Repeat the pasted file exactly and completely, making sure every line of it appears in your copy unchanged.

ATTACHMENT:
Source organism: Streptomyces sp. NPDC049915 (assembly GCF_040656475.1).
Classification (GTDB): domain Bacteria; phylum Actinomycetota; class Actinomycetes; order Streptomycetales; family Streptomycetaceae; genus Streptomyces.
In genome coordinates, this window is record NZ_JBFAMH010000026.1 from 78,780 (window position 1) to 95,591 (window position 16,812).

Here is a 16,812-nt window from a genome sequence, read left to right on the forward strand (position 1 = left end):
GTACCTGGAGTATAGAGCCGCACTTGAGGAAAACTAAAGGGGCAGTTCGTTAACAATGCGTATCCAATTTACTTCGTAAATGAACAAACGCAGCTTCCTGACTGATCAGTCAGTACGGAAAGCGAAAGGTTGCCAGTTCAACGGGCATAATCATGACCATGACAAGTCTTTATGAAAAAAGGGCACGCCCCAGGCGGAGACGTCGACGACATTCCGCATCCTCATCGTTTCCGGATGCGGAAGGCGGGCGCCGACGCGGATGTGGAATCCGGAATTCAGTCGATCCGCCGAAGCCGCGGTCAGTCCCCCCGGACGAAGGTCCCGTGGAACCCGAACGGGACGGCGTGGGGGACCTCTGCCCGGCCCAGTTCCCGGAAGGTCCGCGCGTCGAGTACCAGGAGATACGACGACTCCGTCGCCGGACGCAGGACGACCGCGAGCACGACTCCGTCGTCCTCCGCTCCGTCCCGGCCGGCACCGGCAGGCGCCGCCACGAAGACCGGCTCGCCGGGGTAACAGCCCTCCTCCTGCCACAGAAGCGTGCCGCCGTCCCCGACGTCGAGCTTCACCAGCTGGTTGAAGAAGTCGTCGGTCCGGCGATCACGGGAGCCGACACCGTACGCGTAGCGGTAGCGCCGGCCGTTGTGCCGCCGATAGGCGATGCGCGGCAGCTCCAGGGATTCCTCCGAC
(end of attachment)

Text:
Source organism: Streptomyces sp. NPDC049915 (assembly GCF_040656475.1).
Classification (GTDB): domain Bacteria; phylum Actinomycetota; class Actinomycetes; order Streptomycetales; family Streptomycetaceae; genus Streptomyces.
In genome coordinates, this window is record NZ_JBFAMH010000026.1 from 78,780 (window position 1) to 95,591 (window position 16,812).

Here is a 16,812-nt window from a genome sequence, read left to right on the forward strand (position 1 = left end):
GTACCTGGAGTATAGAGCCGCACTTGAGGAAAACTAAAGGGGCAGTTCGTTAACAATGCGTATCCAATTTACTTCGTAAATGAACAAACGCAGCTTCCTGACTGATCAGTCAGTACGGAAAGCGAAAGGTTGCCAGTTCAACGGGCATAATCATGACCATGACAAGTCTTTATGAAAAAAGGGCACGCCCCAGGCGGAGACGTCGACGACATTCCGCATCCTCATCGTTTCCGGATGCGGAAGGCGGGCGCCGACGCGGATGTGGAATCCGGAATTCAGTCGATCCGCCGAAGCCGCGGTCAGTCCCCCCGGACGAAGGTCCCGTGGAACCCGAACGGGACGGCGTGGGGGACCTCTGCCCGGCCCAGTTCCCGGAAGGTCCGCGCGTCGAGTACCAGGAGATACGACGACTCCGTCGCCGGACGCAGGACGACCGCGAGCACGACTCCGTCGTCCTCCGCTCCGTCCCGGCCGGCACCGGCAGGCGCCGCCACGAAGACCGGCTCGCCGGGGTAACAGCCCTCCTCCTGCCACAGAAGCGTGCCGCCGTCCCCGACGTCGAGCTTCACCAGCTGGTTGAAGAAGTCGTCGGTCCGGCGATCACGGGAGCCGACACCGTACGCGTAGCGGTAGCGCCGGCCGTTGTGCCGCCGATAGGCGATGCGCGGCAGCTCCAGGGATTCCTCCGAC